Hawaii ranks below California and Alaska for required income to be in the top 10%. That said, $271,560 is nothing to sneeze at, and it’s a long way away from the median household income of $88,005.
Idaho residents who make at least $203,042 can claim the coveted top 10% earner title. The state’s median income is $63,377.
$258,373 is the annual minimum earnings to reach the top 10% of the highest earners in Illinois. On the flip side, the state’s median income is $72,563.
On paper, it doesn’t take as much to be a top 10% earner in Indiana, at $198,848 of annual income. Indiana also has a low $61,944 of median income.
Iowa’s top 10% earners make at least $203,398 yearly. Meanwhile, more residents fall under the state’s median income of $65,429.
You need to earn at least $212,122 per year to be in the top 10% of earners in Kansas. That’s over 230% more than its median income of $64,521.
Kentucky’s top 10% income bracket sits below the jarring $200,000 mark at $194,168. Meanwhile, the state’s median income is $55,454.
It takes $201,514 to be a top 10% income earner in Louisiana. As for its median income? It’s a low $53,571.
Maine’s top 10% income earners make a minimum of $205,365 each year. In contrast, its median income is $63,182.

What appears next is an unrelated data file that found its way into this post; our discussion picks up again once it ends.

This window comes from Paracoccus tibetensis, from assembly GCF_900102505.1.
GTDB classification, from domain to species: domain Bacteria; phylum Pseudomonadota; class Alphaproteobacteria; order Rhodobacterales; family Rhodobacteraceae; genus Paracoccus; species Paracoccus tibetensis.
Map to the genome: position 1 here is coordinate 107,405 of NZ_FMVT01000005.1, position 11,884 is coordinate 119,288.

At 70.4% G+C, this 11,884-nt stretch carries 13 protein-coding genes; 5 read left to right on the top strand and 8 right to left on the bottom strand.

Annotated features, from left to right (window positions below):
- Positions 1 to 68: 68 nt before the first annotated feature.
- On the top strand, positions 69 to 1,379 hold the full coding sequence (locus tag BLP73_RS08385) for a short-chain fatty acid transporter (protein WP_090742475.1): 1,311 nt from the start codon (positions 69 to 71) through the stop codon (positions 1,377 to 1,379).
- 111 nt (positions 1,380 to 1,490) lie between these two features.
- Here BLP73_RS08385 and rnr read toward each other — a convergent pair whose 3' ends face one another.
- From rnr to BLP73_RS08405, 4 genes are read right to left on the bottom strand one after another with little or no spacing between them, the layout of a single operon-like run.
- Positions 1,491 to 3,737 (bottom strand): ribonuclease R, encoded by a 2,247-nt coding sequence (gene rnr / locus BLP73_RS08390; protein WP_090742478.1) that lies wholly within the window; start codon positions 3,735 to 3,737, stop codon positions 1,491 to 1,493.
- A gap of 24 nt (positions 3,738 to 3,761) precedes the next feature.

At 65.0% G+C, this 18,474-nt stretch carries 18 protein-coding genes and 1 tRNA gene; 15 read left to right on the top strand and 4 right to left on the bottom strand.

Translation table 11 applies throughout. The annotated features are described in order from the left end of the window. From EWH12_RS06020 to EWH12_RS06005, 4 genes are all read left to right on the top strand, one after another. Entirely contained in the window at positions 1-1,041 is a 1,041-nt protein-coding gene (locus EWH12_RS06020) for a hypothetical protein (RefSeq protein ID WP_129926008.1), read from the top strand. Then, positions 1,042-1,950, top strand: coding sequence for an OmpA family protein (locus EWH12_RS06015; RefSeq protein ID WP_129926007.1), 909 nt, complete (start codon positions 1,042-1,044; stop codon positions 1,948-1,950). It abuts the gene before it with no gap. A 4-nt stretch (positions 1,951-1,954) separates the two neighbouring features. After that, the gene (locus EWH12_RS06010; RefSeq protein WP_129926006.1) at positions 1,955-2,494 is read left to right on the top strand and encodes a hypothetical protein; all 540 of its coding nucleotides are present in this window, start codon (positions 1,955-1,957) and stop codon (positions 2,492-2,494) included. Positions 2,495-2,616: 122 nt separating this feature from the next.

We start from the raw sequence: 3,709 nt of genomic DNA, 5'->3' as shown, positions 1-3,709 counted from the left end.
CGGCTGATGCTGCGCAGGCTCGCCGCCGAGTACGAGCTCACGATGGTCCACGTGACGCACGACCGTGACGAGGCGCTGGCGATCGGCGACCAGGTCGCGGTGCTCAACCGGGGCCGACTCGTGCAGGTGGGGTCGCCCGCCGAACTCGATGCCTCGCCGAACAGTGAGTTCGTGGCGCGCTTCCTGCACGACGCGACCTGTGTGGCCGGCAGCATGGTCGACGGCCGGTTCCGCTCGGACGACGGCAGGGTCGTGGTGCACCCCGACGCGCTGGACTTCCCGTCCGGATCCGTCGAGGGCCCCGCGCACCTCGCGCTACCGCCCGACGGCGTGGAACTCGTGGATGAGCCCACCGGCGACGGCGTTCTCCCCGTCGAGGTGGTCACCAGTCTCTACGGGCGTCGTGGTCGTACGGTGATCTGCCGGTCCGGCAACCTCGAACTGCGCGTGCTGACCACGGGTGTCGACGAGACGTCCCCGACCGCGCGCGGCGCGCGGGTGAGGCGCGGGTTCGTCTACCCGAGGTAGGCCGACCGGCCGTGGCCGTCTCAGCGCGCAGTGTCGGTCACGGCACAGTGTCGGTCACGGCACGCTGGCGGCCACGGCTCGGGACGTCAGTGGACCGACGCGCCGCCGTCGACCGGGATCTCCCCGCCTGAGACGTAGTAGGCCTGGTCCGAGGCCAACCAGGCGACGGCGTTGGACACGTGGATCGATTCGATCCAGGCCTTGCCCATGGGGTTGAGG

Maryland has a jaw-dropping annual income of $293,979 for residents to be considered in the top 10%. The state’s $91,431 median income is also high enough to turn heads.
Thought Maryland had expensive earning standards? Massachusetts residents must make at least $316,447 per year to be in the top 10%. Its median income is $89,026.
Michigan’s top 10% make $213,981 annually. That’s nearly 240% more than its median income of $63,202.
Minnesota residents who make a minimum of $250,361 claim the top 10% earner title. Meanwhile, the state’s median household income is $77,706.
Americans only need to make $175,581 to be a top 10% earner in Mississippi. That corresponds with a significantly lower median income of $49,111.